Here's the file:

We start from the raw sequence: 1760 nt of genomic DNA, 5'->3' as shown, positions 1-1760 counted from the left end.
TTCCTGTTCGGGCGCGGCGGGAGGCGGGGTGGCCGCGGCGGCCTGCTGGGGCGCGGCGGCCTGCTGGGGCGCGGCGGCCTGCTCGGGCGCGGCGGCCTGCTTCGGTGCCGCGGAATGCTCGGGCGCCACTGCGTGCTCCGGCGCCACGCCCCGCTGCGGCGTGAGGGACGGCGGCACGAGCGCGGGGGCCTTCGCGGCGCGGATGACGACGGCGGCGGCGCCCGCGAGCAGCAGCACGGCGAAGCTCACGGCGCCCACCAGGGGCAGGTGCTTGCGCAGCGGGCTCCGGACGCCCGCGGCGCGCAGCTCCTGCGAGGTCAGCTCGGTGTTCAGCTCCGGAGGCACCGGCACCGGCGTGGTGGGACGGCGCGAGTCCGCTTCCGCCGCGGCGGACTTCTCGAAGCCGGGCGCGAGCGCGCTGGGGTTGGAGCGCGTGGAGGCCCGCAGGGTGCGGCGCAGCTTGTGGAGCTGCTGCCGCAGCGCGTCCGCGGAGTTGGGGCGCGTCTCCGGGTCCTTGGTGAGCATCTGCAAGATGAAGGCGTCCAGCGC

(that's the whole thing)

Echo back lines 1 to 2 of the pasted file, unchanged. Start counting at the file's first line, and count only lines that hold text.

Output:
We start from the raw sequence: 1760 nt of genomic DNA, 5'->3' as shown, positions 1-1760 counted from the left end.
TTCCTGTTCGGGCGCGGCGGGAGGCGGGGTGGCCGCGGCGGCCTGCTGGGGCGCGGCGGCCTGCTGGGGCGCGGCGGCCTGCTCGGGCGCGGCGGCCTGCTTCGGTGCCGCGGAATGCTCGGGCGCCACTGCGTGCTCCGGCGCCACGCCCCGCTGCGGCGTGAGGGACGGCGGCACGAGCGCGGGGGCCTTCGCGGCGCGGATGACGACGGCGGCGGCGCCCGCGAGCAGCAGCACGGCGAAGCTCACGGCGCCCACCAGGGGCAGGTGCTTGCGCAGCGGGCTCCGGACGCCCGCGGCGCGCAGCTCCTGCGAGGTCAGCTCGGTGTTCAGCTCCGGAGGCACCGGCACCGGCGTGGTGGGACGGCGCGAGTCCGCTTCCGCCGCGGCGGACTTCTCGAAGCCGGGCGCGAGCGCGCTGGGGTTGGAGCGCGTGGAGGCCCGCAGGGTGCGGCGCAGCTTGTGGAGCTGCTGCCGCAGCGCGTCCGCGGAGTTGGGGCGCGTCTCCGGGTCCTTGGTGAGCATCTGCAAGATGAAGGCGTCCAGCGC